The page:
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Scottsville

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  • James Turner Barclay House
  • James Turner Barclay House
  • James Turner Barclay House
  • Scottsville Museum (Disciples of Christ Church)
  • Scottsville Museum (Disciples of Christ Church)
  • Scottsville Apartments (Scottsville School)
  • Scottsville Apartments (Scottsville School)
  • St. John's Episcopal Church
  • Photograph by Mark Mones
  • Scottsville Elementary School
  • Scottsville Elementary School
  • Photograph by Mark Mones

Located at a large bend on the James River, this small town served as the original county seat of Albemarle County, from 1744 to 1762. The community prospered in the late eighteenth and nineteenth centuries as a major trading center. Its ferry served the various turnpikes that passed through, and the James River and Kanawha Canal once passed through the town. When the Richmond and Allegheny Railroad (now CSX) arrived in the 1880s, the town was already in decline, for in 1865 Union cavalry pillaged the place. The town's location, partially on the river's floodplain, has resulted in flood damage, and a series of fires have destroyed much of the original fabric. However, a few buildings of interest remain. The town plan is L-shaped. Main Street parallels the river. Perpendicular to Main Street, Valley Road (Virginia 20) climbs the hill. Parallel to Valley Road is Harrison Street.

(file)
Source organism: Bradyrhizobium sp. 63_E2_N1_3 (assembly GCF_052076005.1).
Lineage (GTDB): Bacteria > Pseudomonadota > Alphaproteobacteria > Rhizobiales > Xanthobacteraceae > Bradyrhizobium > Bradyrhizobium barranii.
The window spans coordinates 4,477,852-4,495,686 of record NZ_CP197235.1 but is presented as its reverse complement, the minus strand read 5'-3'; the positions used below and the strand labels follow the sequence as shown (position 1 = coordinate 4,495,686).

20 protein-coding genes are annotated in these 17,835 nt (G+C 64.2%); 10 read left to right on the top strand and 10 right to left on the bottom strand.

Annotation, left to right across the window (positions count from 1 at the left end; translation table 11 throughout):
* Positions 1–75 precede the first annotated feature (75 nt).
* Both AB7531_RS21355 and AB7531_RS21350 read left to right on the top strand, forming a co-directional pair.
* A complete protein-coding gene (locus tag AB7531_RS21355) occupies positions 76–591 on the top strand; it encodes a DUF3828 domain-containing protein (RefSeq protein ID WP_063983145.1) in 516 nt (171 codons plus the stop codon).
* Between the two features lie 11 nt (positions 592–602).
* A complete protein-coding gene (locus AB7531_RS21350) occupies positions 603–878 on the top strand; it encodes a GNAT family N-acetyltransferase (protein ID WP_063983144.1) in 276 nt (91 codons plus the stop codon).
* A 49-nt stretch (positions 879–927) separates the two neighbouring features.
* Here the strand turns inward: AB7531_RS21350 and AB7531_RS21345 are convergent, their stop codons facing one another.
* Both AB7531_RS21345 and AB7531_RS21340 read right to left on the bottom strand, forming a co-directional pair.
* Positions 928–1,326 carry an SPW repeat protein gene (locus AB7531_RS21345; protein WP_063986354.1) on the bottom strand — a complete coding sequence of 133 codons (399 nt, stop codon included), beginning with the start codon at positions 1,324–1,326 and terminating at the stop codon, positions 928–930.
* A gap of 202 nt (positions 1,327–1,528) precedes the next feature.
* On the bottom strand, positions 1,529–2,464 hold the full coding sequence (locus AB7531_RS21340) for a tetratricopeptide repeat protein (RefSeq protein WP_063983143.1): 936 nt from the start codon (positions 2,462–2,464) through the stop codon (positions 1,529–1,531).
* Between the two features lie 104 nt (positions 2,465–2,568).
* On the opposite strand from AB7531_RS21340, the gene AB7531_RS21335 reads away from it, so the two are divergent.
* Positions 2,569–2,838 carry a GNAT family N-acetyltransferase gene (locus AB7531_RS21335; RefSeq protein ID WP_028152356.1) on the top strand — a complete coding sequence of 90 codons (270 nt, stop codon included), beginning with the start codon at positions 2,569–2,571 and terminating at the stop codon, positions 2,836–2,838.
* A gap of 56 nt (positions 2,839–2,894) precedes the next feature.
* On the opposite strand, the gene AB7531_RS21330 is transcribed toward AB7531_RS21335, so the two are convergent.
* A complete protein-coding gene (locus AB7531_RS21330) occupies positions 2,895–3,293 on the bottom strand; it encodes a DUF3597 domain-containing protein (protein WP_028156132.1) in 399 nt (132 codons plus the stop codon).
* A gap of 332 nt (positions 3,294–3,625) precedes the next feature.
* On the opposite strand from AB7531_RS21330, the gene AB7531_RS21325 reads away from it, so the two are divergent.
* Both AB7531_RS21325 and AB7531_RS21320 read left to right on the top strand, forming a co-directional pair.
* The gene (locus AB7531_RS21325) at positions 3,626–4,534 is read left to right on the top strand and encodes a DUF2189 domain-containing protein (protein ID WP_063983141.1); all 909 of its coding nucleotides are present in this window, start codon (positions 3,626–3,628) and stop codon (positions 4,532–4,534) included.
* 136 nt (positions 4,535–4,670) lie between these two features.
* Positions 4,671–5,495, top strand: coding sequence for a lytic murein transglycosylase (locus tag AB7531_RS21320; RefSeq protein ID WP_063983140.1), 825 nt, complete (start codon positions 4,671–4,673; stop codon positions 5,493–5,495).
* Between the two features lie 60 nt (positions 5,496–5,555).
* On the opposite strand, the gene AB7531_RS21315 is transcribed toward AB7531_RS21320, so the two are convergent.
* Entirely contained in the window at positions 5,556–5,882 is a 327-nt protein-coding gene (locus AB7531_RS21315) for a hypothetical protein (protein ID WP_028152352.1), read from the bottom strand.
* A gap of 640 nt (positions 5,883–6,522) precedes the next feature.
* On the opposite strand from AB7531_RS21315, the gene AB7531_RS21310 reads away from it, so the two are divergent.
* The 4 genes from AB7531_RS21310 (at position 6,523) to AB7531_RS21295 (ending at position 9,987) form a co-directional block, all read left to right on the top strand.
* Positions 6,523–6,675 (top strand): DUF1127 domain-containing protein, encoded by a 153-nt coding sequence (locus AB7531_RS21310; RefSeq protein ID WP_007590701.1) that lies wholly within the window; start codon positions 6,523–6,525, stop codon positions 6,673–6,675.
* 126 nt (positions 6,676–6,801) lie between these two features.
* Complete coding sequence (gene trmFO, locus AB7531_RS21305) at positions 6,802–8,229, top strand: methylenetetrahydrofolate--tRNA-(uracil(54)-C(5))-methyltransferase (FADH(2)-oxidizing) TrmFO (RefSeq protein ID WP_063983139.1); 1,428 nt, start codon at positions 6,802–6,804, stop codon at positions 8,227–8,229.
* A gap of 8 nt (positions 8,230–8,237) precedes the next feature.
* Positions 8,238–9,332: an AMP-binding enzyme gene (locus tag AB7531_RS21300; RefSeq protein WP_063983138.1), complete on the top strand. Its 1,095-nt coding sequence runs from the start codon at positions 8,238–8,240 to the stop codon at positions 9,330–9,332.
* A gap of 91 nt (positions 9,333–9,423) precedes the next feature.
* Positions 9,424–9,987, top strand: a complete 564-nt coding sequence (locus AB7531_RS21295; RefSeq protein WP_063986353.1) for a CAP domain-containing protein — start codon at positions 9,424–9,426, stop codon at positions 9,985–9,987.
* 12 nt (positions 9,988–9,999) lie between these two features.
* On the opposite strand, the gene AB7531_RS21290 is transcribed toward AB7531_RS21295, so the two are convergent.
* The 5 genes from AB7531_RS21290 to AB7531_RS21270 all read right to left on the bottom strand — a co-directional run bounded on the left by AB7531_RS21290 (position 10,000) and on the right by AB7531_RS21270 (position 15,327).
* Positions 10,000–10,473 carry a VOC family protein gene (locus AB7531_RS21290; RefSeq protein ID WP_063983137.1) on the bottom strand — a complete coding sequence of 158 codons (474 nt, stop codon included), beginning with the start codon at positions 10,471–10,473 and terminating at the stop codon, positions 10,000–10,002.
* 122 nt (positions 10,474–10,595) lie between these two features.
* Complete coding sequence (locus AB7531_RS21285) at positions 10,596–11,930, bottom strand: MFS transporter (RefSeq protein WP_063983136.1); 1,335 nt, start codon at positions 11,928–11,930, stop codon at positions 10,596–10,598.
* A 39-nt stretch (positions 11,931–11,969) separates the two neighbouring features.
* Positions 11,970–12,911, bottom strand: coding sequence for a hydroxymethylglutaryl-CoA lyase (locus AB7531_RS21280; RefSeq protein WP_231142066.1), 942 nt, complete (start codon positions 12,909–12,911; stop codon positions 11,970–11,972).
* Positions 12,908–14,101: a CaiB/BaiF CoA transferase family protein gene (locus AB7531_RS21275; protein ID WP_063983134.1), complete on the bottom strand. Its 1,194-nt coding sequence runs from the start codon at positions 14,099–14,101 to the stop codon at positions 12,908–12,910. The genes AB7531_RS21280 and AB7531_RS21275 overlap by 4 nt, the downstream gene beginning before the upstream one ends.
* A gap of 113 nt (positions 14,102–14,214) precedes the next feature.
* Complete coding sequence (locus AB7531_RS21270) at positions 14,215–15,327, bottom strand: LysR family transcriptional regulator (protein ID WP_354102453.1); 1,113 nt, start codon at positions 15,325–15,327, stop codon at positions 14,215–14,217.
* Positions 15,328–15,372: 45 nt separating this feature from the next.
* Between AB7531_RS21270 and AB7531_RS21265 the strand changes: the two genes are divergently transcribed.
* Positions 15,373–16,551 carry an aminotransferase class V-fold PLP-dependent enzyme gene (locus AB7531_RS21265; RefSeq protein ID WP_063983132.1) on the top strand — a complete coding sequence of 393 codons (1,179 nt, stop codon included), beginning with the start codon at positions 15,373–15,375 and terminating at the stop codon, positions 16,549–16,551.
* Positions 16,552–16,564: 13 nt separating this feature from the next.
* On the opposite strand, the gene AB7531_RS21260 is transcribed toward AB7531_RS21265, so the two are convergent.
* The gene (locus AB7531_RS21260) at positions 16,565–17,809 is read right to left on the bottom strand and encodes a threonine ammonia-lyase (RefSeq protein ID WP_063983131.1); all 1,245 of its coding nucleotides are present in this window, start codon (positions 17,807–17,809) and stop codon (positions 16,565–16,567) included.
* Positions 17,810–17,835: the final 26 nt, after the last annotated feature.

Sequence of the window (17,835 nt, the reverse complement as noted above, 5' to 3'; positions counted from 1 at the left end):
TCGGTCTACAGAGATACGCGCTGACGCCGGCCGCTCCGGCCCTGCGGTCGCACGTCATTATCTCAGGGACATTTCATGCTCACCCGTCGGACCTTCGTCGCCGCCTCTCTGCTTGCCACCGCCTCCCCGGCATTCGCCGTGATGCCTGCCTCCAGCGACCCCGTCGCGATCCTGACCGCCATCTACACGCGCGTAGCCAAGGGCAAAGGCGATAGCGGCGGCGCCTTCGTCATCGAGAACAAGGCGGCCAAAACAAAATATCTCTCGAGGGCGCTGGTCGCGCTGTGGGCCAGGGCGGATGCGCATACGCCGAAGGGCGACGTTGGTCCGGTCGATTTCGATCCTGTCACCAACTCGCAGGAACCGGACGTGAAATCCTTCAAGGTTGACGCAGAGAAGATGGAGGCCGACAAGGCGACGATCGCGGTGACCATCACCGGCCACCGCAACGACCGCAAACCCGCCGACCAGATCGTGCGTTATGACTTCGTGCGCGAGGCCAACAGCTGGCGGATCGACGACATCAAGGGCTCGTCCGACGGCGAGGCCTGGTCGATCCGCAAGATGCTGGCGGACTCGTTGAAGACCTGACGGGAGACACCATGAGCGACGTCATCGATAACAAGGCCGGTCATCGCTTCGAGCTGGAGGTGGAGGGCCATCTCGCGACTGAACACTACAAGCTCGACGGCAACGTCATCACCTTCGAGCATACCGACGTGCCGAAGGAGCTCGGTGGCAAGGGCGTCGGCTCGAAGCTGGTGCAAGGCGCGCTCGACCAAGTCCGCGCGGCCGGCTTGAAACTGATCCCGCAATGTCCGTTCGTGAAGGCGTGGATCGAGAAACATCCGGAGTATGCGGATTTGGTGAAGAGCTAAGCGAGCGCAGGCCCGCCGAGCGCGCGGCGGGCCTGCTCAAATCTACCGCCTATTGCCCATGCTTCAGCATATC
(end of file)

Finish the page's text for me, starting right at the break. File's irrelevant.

On Main Street, all on the north side, are the James Turner Barclay House (c. 1825; Main Street), an elegant three-bay brick town house with fine corbeled cornice and Federal details around the door and windows. Next door is the Scottsville Museum (Disciples of Christ Church) (1846; Main Street; open to the public), a brick building with double entrances, in a Greco-Roman classical revival style that illustrates lingering Jeffersonian influence. The west end of Main Street is terminated by the Scottsville Apartments (Scottsville School) (1939, Department of Education, School Buildings Service; Main Street). The building has a large Colonial Revival portico that masks the standard single-story school plan. On Harrison Street is St. John's Episcopal Church (1875; Harrison Street), a board-and-batten structure with pointed-arched openings that shows the influence of Richard Upjohn and of Upjohn's Rural Architecture (1852). The interior has been altered. Valley Street has a variety of structures, some worthy of note. Two miles north on Virginia 20 is the Scottsville Elementary School (c. 1960; 1979, addition, VMDO), which is a noteworthy rejuvenation of an older school building with a new entrance and a large, diagonally cut cylinder serving as the library, rather Corbusian in form. Clad in glazed red brick, the building is an eye-catching civic presence.

Writing Credits

Author: 
Richard Guy Wilson et al.
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Data

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Citation

Richard Guy Wilson et al., "Scottsville", [Scottsville, Virginia], SAH Archipedia, eds. Gabrielle Esperdy and Karen Kingsley, Charlottesville: UVaP, 2012—, http://sah-archipedia.org/buildings/VA-01-PI34.

Print Source

Buildings of Virginia: Tidewater and Piedmont, Richard Guy Wilson and contributors. New York: Oxford University Press, 2002, 137-138.

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